566 – Routines Create Coping Skills in Traumatic Times

Routines Create Coping Skills in Traumatic Times

Dr. Angel Iscovich, MD, author of “The Art of Routine”

Dr. Angel L. Iscovich, M.D. joins host Laura Reeves to talk about creating routines as a coping mechanism in traumatic times. An emergency room physician and Miniature Schnauzer enthusiast, Iscovich’s book “The Art of Routine” has great suggestions as we emerge from the trauma of the pandemic years.

Iscovich studied older patients and found that consistently, folks who lived well into their older years had one thing in common. Routines. Even routines that aren’t necessarily “healthy” were beneficial, Isocvich noted.

“I noticed people that were over 100 years of age, centenarians, I noticed two qualities that they had,” Iscovich said. “One is that they have a stable environment. By that I mean both physical and people around them. And two, they had a very, very regular routine. They had a rhythm, a routine, things that they did with great regularity.

“But what I also noticed is what they did varied quite a bit. So, some of them were doing not necessarily healthy things, but that got me to thinking. That may be part of the key is more the *how* than the *what* we’re doing. In other words, the routine may be more important than actually what you’re eating because here’s this 100-year-old having Dr. Peppers every day, you know, and that doesn’t seem like the right thing to do, but that there was something to the fact that you had routine and regularity.

“It seemed to me that for us as humans in this world where we’re using our digital world as we are today in computers and sort, that we’re being constantly interrupted and disrupted and being always tempted to do different things all the time, and that maybe, maybe changing things up too much is not really the way to go.

“We seek and survive by having kind of stability. Homeostasis is what it’s called in some of the physiological terms. And having equilibrium.”

Iscovich’s suggestions for building routine for a healthier outcome:

  • Recreate your own routine
  • Get more exercise
  • Get outdoors
  • Do daily affirmations
  • Quiet time … get rid of the sensory input
  • Self discipline… dopamine works. Do one event, do it repetitively, complete the smallest task. This makes the body and brain chemistry give you a good feeling. Stick with one thing. This stabilizes us in times of uncertainty


565 – Bumble’s Story: Behind the Scenes with Donna Beadle

Bumble’s Story: Behind the Scenes with Donna Beadle

Donna Beadle joins host Laura Reeves to share the epic, joyous and eventually tragic story of Bumble the Berger Picard.

Bumble, in his glory days as the #1 Owner Handled Berger Picard, with Donna’s husband, Mike Beadle.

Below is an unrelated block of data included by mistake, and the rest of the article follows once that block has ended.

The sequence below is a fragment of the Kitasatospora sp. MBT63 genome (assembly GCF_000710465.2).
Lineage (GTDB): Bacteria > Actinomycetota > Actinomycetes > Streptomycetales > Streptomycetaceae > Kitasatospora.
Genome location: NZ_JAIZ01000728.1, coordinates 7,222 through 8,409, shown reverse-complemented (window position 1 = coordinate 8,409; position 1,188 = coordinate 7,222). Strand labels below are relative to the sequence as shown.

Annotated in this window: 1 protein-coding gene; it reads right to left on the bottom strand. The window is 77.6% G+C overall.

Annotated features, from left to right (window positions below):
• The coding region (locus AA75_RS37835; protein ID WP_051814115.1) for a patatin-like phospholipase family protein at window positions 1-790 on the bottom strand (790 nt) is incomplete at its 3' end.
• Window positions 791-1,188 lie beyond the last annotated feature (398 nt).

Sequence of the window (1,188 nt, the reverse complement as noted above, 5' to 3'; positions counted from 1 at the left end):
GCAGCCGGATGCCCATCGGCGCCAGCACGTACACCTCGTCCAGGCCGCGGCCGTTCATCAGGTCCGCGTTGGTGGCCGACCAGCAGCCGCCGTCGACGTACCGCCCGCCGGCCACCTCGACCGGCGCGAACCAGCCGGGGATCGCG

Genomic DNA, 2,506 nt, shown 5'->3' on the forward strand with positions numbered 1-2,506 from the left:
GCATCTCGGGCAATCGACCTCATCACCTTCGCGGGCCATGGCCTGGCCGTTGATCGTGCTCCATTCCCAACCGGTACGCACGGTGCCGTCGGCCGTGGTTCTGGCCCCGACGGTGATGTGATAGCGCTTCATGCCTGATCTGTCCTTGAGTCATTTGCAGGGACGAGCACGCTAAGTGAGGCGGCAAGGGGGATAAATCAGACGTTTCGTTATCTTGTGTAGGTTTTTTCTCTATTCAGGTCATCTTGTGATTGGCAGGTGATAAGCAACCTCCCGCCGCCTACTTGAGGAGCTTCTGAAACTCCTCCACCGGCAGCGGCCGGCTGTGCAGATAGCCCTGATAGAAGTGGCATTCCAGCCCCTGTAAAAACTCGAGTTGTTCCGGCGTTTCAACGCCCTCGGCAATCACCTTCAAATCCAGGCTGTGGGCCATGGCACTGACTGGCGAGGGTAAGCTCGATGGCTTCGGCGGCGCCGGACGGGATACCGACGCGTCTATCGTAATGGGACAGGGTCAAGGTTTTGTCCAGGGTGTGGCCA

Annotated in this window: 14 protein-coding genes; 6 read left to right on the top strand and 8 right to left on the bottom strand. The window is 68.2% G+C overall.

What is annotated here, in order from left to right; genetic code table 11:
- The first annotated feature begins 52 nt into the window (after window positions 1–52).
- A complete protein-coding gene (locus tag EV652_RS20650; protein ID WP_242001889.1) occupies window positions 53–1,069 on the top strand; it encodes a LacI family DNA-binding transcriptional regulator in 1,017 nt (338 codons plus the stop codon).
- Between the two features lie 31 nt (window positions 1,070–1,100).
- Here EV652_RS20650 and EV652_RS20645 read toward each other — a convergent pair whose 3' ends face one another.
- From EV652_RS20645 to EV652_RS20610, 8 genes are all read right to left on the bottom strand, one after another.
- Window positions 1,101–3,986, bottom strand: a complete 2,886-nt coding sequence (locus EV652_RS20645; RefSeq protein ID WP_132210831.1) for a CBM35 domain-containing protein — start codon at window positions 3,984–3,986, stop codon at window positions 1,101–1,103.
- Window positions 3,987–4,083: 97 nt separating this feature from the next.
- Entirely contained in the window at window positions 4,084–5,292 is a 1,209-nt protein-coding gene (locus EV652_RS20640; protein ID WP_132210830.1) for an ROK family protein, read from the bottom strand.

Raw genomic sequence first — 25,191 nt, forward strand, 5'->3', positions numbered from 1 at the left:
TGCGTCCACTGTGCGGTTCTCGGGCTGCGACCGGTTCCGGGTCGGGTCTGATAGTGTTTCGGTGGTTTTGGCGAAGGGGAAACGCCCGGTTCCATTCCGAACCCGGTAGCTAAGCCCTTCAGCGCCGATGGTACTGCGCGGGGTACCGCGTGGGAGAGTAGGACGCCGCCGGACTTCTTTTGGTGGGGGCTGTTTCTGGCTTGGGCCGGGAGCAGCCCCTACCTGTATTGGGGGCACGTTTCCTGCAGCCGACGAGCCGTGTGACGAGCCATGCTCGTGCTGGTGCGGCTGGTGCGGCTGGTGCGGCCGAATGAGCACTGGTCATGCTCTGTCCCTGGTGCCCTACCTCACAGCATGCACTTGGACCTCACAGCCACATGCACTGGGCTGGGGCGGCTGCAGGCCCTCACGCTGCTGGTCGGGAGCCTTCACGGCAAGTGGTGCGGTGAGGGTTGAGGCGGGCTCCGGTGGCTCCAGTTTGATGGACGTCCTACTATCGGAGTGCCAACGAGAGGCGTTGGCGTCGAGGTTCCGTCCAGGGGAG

Bumble was lost for 10 days in the high desert of Wells, Nevada. Donna shares the lessons she learned, the emotions, the hardships, the dark humor, the kindness of strangers as well as her heartache, hope and second guessing, tips and suggestions for others in similar situations.

“If you are looking for a lost pet, especially in an area you don’t know, hire a professional,” Donna said. “They are a wealth of information. I know a lot about dogs, but I don’t know anything about lost dogs. They came they brought their trap, advised me about getting stuff out in the community. Not everybody is on social media, lost dog signs are hugely important.

“There were sightings on and around I80, which was terrifying, but that’s where we were focusing our efforts. I had to drive that interstate every day looking for my dog’s body…”

Donna traveled from Minnesota to Nevada at the first news of Bumble’s loss. She and a team of trackers, trappers, local residents, co-owners and dog community spent almost a week hunting for Bumble. After losing hope with no sightings and the tracker hitting a dead end on the trail, she returned home.

Juan, the ranch worker who first sighted Bumble, gave up his day off to help on the search and was instrumental in Bumble’s reunion with Donna.

A sighting by a ranch worker the next day brought her flying back for three more days of searching in a new area.

“Why signage and flyers are so important, the ranch owner and the ranch worker’s daughter both called because Juan saw ‘the dog in the picture,’” Donna said.

More traps, trappers and local folks restarted the search a mile back on the ranch land.

It was like looking for a needle in a haystack

Strapped into unfamiliar snowshoes, Donna traipsed through sagebrush and waist-high snow drifts in an area that they’d found new tracks in the snow. Juan, the ranch worker, came out on his day off to help with the search.

By a miracle, Donna glanced up to see her dog huddled under a small sagebrush.

Donna said, “OMG, I’ve stumbled upon Bumble.”